While I was driving to a client’s business the other day, a song came on the radio that I thought would be appropriate for a good blog. The song was “Why Can’t We Be Friends?” by WAR (https://www.youtube.com/watch?v=OHmmjnEdtx8)
At first, I thought: “what a great theme song for Facebook” <for obvious reasons>. But, then I thought about business and the KLT-factor (Know, Like & Trust).
ARE YOU A BAD FRIEND TO YOUR CUSTOMERS?
Getting to Know You
This is when customers first hear about your company, your brand story and what you sell. Making a great first impression is important. So where do people get to know your company?
- Print and digital advertising
- Earned media (print and digital articles/blogs/social media posts about your company)
- Social media
- Referral from friends or family
All of these areas lay the foundation for converting potential customers into returning customers.
Getting to Like You
At this stage, people are getting to know your company. This could be anything from your elevator pitch at a booth to a customer walking into your store or clicking a link that directs them to your website. It’s your chance to show the customer who you are, what you believe in, and why they should buy from you – because as we established, they could just as easily buy a similar product elsewhere.
Where do people begin to like your brand online?
- Website – don’t forget to include an “about us” page!
- Social media
At this stage, it’s important that you convey to customers how your product/service can make their lives better, easier, more beautiful, more creative, or some other enhancement.
Getting to Trust You
How do you build trust with people you meet outside of business? By being genuine, likeable, and generous. The same rules apply in marketing, so make your messaging about the consumer: connect with them on a personal level, provide value to them, and show them that you understand their pain points. Where can you build trust with potential customers?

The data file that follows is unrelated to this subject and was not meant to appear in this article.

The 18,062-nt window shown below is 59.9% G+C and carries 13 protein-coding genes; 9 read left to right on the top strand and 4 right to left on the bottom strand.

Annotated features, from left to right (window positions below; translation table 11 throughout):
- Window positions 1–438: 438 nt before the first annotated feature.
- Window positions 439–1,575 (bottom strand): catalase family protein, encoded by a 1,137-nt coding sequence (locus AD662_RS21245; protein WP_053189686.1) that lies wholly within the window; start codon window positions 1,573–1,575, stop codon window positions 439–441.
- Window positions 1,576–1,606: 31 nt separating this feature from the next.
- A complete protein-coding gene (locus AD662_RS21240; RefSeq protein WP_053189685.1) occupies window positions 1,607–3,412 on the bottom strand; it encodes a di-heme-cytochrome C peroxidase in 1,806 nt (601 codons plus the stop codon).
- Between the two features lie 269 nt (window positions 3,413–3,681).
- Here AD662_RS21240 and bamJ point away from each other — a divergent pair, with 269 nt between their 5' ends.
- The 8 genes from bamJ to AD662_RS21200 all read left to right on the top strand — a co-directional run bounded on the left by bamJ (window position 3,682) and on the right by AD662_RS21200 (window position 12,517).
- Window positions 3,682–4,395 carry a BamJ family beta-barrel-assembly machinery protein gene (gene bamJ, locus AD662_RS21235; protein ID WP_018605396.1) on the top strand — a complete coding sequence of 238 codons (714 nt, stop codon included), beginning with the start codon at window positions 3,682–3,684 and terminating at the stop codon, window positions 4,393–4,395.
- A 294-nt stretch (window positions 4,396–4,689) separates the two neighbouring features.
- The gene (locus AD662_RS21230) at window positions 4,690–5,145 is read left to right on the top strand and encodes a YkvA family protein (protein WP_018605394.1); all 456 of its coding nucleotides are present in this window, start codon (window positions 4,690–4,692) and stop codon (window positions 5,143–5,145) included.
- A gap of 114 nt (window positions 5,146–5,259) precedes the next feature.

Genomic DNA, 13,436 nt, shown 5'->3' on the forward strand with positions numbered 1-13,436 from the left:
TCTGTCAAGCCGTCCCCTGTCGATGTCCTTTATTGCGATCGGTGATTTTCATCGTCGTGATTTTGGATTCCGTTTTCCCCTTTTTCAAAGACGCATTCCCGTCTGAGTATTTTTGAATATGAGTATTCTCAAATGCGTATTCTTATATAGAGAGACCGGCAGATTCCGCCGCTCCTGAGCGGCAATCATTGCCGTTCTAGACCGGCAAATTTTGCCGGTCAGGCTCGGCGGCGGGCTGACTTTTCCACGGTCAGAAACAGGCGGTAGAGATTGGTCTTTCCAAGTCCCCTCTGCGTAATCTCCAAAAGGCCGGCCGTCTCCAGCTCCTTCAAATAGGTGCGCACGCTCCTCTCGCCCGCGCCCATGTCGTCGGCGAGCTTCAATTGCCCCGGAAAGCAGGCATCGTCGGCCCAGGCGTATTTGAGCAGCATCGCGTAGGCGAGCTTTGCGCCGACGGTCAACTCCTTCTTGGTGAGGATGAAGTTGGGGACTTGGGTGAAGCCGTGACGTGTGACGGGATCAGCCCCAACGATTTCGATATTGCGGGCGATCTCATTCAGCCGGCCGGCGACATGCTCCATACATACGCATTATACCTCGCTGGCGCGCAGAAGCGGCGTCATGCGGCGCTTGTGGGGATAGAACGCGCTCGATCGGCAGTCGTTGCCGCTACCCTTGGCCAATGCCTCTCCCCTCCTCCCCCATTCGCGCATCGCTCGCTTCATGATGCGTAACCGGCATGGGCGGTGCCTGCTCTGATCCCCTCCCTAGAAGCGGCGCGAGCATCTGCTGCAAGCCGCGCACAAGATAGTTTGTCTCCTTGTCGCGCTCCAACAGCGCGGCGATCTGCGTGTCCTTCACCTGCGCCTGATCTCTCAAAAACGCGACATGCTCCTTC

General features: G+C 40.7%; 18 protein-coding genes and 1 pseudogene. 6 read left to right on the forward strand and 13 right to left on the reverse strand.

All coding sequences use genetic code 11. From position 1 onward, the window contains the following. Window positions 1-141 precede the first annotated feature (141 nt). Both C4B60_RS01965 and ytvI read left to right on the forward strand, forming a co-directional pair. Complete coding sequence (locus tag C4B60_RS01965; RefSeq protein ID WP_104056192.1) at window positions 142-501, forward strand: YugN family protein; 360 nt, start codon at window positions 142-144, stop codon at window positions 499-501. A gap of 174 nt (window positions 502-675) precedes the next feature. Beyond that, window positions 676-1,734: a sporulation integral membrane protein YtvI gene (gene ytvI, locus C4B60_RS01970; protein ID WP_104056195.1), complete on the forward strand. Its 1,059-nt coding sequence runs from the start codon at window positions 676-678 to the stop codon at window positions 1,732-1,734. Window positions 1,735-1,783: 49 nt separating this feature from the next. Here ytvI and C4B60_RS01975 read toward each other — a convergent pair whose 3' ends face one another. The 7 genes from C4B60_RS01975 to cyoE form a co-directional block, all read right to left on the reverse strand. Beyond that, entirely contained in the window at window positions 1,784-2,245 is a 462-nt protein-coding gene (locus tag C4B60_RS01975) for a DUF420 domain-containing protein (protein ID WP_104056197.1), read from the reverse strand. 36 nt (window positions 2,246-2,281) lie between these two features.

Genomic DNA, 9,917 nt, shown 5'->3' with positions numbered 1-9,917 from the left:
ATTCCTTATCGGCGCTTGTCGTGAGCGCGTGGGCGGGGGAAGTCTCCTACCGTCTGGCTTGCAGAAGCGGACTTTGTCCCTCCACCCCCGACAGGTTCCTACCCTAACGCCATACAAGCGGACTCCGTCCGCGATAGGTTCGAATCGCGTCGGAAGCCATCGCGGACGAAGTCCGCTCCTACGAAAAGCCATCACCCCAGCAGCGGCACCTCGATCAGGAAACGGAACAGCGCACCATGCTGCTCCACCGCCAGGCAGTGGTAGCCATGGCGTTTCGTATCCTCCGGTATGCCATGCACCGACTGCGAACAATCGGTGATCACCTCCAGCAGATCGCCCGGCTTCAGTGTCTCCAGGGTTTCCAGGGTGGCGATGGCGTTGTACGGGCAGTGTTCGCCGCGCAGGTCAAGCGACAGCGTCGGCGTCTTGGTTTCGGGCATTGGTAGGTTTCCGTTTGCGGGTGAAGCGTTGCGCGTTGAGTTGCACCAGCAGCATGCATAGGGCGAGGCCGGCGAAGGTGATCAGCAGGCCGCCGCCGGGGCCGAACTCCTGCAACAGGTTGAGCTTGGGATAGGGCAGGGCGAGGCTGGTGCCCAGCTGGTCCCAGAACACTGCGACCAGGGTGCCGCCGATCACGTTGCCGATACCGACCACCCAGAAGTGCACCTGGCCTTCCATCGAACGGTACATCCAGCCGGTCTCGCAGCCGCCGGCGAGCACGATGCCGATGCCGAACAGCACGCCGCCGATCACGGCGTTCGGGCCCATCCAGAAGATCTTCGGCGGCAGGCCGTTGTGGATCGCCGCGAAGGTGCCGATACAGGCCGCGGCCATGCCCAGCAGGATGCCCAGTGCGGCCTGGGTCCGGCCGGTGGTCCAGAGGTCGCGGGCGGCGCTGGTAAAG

- Testimonials (on your website, in social media posting, in the form of reviews)
- Endorsements from people your customers already trust
Of course, there are overlaps between all of these categories, and many instances where these stages can combine. Also keep in mind that converting from liking to trusting may take a long time and require many exposures.
It’s important to remember that good friendships go both ways – you get to know your friend, and they get to know you. For a personalized marketing experience, you should provide the same experience to your customers. Tell them about you and your brand, your values, but also communicate that you understand their pain points, their passions, and provide them with solutions (your product/service).
When planning your marketing strategy, you should consider people at each stage of the know-like-trust funnel. How does your content engage and bring people further into the funnel? What are you doing to increase brand awareness to invite more people along this path?
How to Implement a Personalized Marketing Strategy
Clearly, knowing your target audience and tailoring your marketing strategy to their needs can make an impact for your business. In most industries, it’s safe to assume that your target customer is “X” – but within these categories, there are plenty more niches to explore.
A great way to get started is by creating a customer avatar. Think about your ideal customer, then ask yourself:
- How old are they?
- Where do they live?
- What are their passions?
- What inspires them?
- What do you think their annual income is?
- Where do they go on vacation?
- What does their house look like?
All the things you probably know about your friends, you should know about your ideal consumer. Give them a name, then create marketing material that they’ll love: photos, tutorials, newsletters, social media posting, should all be customized to them, your ideal consumer.
You’re also likely to have more than one ideal consumer. Maybe your consumers include millennial, gen X and baby boomer women. How do you market to all of them effectively? The short answer, is, you don’t. Although there may be overlaps in what they find beautiful (like your product), the answer is that customers in such different stages of their lives, with different life experiences, won’t feel connected with the same language or imagery.
Back when people used to shop in person or order on the phone, they had a more personal shopping experience: you’d talk to a real person, and they’d ask you about what you were looking for, and your specific concerns. The arrival of the internet has radically changed the marketplace, but customers still crave this personalized experience. If a small business wants to succeed, not only does it need to be where its customers are, it needs to give them exactly what they’re looking for. With 10,000 options for your product, at any given time, how are you going to set yourself apart?